The best time to buy a Medigap plan is during a person’s initial Medicare enrollment period. At that time, people have what are called guaranteed access rights to Medigap. This means that insurers must sell them a plan and can’t charge them more for coverage if they have a pre-existing health condition.

Medigap annual premiums can exceed $2,000 a year, and it may not make sense to incur this expense for coverage that can’t be used. However, expats may have limited Medigap choices if they return to the U.S. and buy a policy after the period for their guaranteed access rights has expired. And should they need emergency care in the U.S., it’s likely they won’t be able to buy a Medigap policy that takes effect quickly enough to help them pay such bills.

More than 50 percent of Medicare enrollees have purchased Medicare Advantage plans, which are managed care plans offered by private insurers. They can combine all the features of basic Medicare and include out-of-pocket spending ceilings that, like Medigap, protect people from catastrophic medical expenses. However, Medicare Advantage plans generally require people to live in a local service area, and it may not make sense for Americans residing outside the U.S. to keep such plans.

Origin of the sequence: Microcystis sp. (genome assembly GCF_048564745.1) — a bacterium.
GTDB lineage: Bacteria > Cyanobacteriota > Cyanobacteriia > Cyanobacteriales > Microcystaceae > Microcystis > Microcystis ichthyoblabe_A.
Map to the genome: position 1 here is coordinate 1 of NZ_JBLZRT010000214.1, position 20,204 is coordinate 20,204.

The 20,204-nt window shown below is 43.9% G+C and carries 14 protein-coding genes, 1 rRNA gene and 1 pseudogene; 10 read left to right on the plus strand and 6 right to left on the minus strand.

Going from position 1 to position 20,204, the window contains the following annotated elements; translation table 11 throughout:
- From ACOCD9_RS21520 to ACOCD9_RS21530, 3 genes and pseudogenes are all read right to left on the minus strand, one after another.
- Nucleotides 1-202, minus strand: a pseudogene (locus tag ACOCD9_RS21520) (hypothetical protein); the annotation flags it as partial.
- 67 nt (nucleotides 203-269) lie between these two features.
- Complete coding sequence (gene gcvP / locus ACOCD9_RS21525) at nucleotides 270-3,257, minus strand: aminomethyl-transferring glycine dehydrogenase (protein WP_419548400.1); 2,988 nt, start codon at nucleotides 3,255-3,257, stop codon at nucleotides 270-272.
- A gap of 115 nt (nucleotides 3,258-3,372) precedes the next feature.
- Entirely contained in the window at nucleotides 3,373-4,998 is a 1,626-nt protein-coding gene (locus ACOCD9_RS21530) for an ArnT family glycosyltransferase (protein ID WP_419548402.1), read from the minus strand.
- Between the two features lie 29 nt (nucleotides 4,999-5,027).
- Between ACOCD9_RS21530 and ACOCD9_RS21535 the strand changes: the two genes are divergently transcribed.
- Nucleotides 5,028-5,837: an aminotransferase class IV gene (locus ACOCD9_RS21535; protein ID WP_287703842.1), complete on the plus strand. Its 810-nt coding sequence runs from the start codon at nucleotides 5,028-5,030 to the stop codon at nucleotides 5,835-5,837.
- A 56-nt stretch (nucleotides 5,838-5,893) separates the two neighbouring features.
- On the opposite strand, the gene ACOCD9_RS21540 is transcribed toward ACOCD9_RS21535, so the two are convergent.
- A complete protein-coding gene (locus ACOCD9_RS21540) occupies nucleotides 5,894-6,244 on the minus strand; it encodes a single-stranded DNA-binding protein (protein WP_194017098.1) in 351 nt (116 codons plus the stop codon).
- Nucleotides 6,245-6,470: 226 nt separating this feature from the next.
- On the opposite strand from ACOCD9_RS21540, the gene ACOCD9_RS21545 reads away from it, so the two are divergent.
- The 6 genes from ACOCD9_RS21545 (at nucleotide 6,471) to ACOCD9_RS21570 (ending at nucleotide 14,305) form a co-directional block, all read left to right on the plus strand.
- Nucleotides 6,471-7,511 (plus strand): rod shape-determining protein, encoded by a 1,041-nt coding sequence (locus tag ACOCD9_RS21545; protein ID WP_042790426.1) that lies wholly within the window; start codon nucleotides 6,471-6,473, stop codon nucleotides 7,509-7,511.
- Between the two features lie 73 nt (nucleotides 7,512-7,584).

The same limitation is true for Part D prescription drug plans, whether bundled with a Medicare Advantage plan or offered as stand-alone coverage for people with basic Medicare. These plans are not available to people who return to the U.S. until they have established residency.

The lack of a Part D prescription drug plan does not mean that someone with basic Medicare lacks coverage for all drugs. The Part A hospital component of Medicare does cover drugs administered in hospitals and other institutional care settings. Part B covers drugs administered by doctors and other licensed professionals in their offices and other outpatient settings.

Because the issue of U.S. residency is connected with Medicare coverage, let’s cover some of these broader issues as well.